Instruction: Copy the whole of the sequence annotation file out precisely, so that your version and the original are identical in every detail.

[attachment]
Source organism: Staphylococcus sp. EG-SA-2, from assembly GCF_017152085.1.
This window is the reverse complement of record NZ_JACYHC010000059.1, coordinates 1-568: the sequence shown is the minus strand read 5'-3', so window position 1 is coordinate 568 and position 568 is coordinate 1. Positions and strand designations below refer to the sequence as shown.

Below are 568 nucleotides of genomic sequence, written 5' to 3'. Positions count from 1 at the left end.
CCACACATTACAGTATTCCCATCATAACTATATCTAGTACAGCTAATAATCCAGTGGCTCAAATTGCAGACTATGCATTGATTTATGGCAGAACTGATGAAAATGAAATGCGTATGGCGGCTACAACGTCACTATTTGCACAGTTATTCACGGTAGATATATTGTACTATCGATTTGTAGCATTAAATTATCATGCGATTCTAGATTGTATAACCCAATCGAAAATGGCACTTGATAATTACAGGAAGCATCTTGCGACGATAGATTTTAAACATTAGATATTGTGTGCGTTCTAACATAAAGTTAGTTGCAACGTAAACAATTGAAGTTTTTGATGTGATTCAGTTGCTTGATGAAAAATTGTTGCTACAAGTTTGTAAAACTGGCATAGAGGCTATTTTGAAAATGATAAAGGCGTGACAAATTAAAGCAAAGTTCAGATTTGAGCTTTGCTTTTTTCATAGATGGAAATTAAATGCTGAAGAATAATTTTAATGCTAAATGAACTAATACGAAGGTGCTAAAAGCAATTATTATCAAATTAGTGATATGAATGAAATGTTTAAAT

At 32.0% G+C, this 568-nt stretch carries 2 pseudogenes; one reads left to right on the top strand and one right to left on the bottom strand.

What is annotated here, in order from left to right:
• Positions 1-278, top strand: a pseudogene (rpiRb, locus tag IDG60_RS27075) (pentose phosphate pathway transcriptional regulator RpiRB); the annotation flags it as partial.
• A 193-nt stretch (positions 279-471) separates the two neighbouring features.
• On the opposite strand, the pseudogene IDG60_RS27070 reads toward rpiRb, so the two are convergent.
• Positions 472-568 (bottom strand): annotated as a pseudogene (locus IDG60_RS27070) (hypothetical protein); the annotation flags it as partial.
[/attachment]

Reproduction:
Source organism: Staphylococcus sp. EG-SA-2, from assembly GCF_017152085.1.
This window is the reverse complement of record NZ_JACYHC010000059.1, coordinates 1-568: the sequence shown is the minus strand read 5'-3', so window position 1 is coordinate 568 and position 568 is coordinate 1. Positions and strand designations below refer to the sequence as shown.

Below are 568 nucleotides of genomic sequence, written 5' to 3'. Positions count from 1 at the left end.
CCACACATTACAGTATTCCCATCATAACTATATCTAGTACAGCTAATAATCCAGTGGCTCAAATTGCAGACTATGCATTGATTTATGGCAGAACTGATGAAAATGAAATGCGTATGGCGGCTACAACGTCACTATTTGCACAGTTATTCACGGTAGATATATTGTACTATCGATTTGTAGCATTAAATTATCATGCGATTCTAGATTGTATAACCCAATCGAAAATGGCACTTGATAATTACAGGAAGCATCTTGCGACGATAGATTTTAAACATTAGATATTGTGTGCGTTCTAACATAAAGTTAGTTGCAACGTAAACAATTGAAGTTTTTGATGTGATTCAGTTGCTTGATGAAAAATTGTTGCTACAAGTTTGTAAAACTGGCATAGAGGCTATTTTGAAAATGATAAAGGCGTGACAAATTAAAGCAAAGTTCAGATTTGAGCTTTGCTTTTTTCATAGATGGAAATTAAATGCTGAAGAATAATTTTAATGCTAAATGAACTAATACGAAGGTGCTAAAAGCAATTATTATCAAATTAGTGATATGAATGAAATGTTTAAAT

At 32.0% G+C, this 568-nt stretch carries 2 pseudogenes; one reads left to right on the top strand and one right to left on the bottom strand.

What is annotated here, in order from left to right:
• Positions 1-278, top strand: a pseudogene (rpiRb, locus tag IDG60_RS27075) (pentose phosphate pathway transcriptional regulator RpiRB); the annotation flags it as partial.
• A 193-nt stretch (positions 279-471) separates the two neighbouring features.
• On the opposite strand, the pseudogene IDG60_RS27070 reads toward rpiRb, so the two are convergent.
• Positions 472-568 (bottom strand): annotated as a pseudogene (locus IDG60_RS27070) (hypothetical protein); the annotation flags it as partial.